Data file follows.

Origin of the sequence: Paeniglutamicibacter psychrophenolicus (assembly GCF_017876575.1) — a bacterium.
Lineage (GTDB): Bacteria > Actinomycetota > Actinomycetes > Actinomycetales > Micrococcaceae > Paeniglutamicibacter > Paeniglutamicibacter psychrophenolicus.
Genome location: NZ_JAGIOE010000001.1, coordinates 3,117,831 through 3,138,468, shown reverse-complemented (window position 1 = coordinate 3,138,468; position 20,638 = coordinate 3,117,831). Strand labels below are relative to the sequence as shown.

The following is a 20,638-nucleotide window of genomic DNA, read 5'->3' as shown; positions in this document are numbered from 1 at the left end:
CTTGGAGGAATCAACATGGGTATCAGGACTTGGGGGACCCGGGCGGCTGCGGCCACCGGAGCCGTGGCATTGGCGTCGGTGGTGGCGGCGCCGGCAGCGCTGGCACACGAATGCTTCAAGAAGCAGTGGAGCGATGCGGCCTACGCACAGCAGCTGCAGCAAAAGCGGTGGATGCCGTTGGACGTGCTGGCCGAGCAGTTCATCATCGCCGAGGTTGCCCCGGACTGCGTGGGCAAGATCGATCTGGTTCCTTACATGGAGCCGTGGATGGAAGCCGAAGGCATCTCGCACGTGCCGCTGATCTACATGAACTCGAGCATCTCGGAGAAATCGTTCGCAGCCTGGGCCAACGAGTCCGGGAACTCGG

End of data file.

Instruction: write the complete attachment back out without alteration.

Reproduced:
Origin of the sequence: Paeniglutamicibacter psychrophenolicus (assembly GCF_017876575.1) — a bacterium.
Lineage (GTDB): Bacteria > Actinomycetota > Actinomycetes > Actinomycetales > Micrococcaceae > Paeniglutamicibacter > Paeniglutamicibacter psychrophenolicus.
Genome location: NZ_JAGIOE010000001.1, coordinates 3,117,831 through 3,138,468, shown reverse-complemented (window position 1 = coordinate 3,138,468; position 20,638 = coordinate 3,117,831). Strand labels below are relative to the sequence as shown.

The following is a 20,638-nucleotide window of genomic DNA, read 5'->3' as shown; positions in this document are numbered from 1 at the left end:
CTTGGAGGAATCAACATGGGTATCAGGACTTGGGGGACCCGGGCGGCTGCGGCCACCGGAGCCGTGGCATTGGCGTCGGTGGTGGCGGCGCCGGCAGCGCTGGCACACGAATGCTTCAAGAAGCAGTGGAGCGATGCGGCCTACGCACAGCAGCTGCAGCAAAAGCGGTGGATGCCGTTGGACGTGCTGGCCGAGCAGTTCATCATCGCCGAGGTTGCCCCGGACTGCGTGGGCAAGATCGATCTGGTTCCTTACATGGAGCCGTGGATGGAAGCCGAAGGCATCTCGCACGTGCCGCTGATCTACATGAACTCGAGCATCTCGGAGAAATCGTTCGCAGCCTGGGCCAACGAGTCCGGGAACTCGG